June 18, 2010 / 4:30 PM / 7 years ago

INTERVIEW-Afghanistan pins hopes on dams for power and crops

* First dams to be touted to investors in July

* 13 dams to add 4,700 MW, irrigate 100,000 acres of land

* Loses about two-thirds of water to neighbours each year

By John Irish

PARIS, June 18 (Reuters) - Afghanistan will ask the international community to invest in a $12 billion dam construction programme in an attempt to raise power generation to boost irrigation, its economy minister said on Friday.

Landlocked Afghanistan has had historical disputes with its central and south Asian neighbours over the flow of water from mountain rivers which irrigate most of its crops. It loses about two-thirds of its water from rain and snow annually.

“(My priority) is the energy and irrigation sector, because energy encourages investment in industry, irrigation and agriculture,” Abdul Hadi Arghandiwal told Reuters on the sidelines of an OECD-organised investor conference in Paris.

Pakistan and Iran have both spent billions building dams and reservoirs to store water for consumption and generating power.

Afghanistan’s infrastructure has suffered after three decades of war but Arghandiwal said the first dams of a prefeasibility study will be presented to investors at an international conference in Kabul on July 20.

“The dams, for which the pre-feasibility studies have been completed, will cost around $12 billion,” the U.S.-educated economist said.

“In one area there are seven and in another six ... these will add about 4,700 MW of electricity and irrigate 100,000 acres of land.”

The international community, which has poured in billions of dollars since the Taliban’s fall in 2001, has so far done little to provide funds for such schemes.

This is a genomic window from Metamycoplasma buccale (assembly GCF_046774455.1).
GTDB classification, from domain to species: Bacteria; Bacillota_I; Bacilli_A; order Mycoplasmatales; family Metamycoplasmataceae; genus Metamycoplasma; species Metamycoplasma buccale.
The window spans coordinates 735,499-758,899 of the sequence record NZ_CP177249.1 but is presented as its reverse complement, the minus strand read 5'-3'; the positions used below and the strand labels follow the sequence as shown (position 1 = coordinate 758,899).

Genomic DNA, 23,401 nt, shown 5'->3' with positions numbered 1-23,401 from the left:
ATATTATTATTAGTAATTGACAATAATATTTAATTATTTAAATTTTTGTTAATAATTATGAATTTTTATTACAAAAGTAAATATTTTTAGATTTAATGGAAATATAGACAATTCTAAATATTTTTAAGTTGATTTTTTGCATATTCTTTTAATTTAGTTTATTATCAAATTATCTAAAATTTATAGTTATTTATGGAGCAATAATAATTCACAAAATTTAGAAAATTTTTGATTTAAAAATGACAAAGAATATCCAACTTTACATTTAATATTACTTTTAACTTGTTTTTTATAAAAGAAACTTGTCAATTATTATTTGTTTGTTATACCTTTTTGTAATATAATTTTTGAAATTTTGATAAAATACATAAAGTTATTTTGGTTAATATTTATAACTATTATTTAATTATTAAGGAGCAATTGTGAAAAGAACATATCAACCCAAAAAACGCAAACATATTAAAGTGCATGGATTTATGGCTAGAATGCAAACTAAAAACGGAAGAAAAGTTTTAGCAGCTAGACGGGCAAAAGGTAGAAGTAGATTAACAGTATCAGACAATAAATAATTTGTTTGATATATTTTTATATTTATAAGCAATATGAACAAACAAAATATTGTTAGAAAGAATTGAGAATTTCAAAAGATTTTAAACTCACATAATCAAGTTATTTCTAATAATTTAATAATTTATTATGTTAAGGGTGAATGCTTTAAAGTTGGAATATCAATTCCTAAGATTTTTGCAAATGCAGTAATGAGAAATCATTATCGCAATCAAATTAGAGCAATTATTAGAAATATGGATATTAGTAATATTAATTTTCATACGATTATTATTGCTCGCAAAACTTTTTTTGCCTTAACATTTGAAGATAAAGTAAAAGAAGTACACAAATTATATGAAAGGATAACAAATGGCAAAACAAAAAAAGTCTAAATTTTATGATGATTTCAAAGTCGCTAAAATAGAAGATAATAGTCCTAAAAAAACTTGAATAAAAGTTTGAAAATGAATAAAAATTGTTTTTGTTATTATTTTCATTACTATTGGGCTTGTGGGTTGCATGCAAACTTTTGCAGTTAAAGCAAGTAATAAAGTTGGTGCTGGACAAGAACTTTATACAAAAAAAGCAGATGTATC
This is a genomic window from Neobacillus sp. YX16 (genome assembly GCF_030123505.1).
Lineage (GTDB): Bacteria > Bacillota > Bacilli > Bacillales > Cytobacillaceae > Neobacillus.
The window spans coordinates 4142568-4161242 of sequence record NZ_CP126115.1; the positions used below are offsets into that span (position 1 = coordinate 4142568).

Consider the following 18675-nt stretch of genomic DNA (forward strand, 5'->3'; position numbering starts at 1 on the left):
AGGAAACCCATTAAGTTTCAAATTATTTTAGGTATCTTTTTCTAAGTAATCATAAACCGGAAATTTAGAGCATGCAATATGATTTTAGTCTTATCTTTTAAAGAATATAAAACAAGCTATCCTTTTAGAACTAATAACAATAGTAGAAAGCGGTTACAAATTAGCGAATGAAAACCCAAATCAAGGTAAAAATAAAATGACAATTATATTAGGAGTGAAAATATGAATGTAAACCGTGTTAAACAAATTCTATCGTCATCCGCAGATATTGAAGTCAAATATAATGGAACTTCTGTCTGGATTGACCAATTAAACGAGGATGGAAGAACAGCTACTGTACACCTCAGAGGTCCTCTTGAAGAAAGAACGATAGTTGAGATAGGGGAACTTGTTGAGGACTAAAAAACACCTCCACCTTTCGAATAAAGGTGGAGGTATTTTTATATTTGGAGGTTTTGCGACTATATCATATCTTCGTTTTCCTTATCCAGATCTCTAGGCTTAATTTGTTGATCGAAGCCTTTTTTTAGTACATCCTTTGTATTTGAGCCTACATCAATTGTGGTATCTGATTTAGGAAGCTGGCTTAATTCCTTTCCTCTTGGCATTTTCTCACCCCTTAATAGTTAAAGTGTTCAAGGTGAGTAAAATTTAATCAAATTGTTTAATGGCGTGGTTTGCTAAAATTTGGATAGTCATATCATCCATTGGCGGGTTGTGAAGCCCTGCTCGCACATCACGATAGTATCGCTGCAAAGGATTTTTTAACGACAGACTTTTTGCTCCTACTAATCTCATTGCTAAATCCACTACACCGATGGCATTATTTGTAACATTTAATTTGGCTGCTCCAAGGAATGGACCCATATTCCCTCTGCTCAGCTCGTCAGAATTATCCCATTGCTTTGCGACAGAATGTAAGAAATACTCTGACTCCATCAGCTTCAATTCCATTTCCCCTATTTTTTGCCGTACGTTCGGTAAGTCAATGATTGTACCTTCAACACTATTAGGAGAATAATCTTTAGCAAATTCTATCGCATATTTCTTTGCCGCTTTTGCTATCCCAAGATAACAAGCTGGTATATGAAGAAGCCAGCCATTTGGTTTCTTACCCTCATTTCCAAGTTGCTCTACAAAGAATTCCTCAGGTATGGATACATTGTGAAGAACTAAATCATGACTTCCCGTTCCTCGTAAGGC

Only 25 percent of Afghanistan’s estimated 28 million people have access to clean water. It produces just one percent of the 23,000 megawatts of the hydroelectricity it needs, and does not have enough water for agriculture.

Arghandiwal, who briefly served as finance minister in the pre-Taliban era and is a leader of the Islamic Party of Afghanistan, said progress was being made in wheat production.

“We had good wheat production over the last two years,” he said. “We will probably export wheat this year.”

Only 1.5 million hectares of agricultural land were irrigated in 2002 and an additional 300,000 hectares rehabilitated since -- less than half the area irrigated in 1979, when the war began -- said the East West Institute think tank in a report last year.

Economic growth in 2010 would be about 20 percent given the low base the country was starting from, Arghandiwal said, adding that the security situation meant investors would “still think twice” about Afghanistan.

Arghandiwal is a former ally of Gulbuddin Hekmatyar, a Soviet-era commander whose Hezb-i-Islami group is one of the main allies of the Taliban in the insurgency, but in 2008 announced his party would work to bring security by negotiating with all armed opposition groups.

“I believe that the international community participated in Afghanistan with their sons and daughters to fight terror, but fighting in the battle zones is not enough,” he said.

“We have to work on the economic side ... if we invest, we will hire people, income will rise and poverty will be reduced and psychologically it will affect the insurgency activities.”

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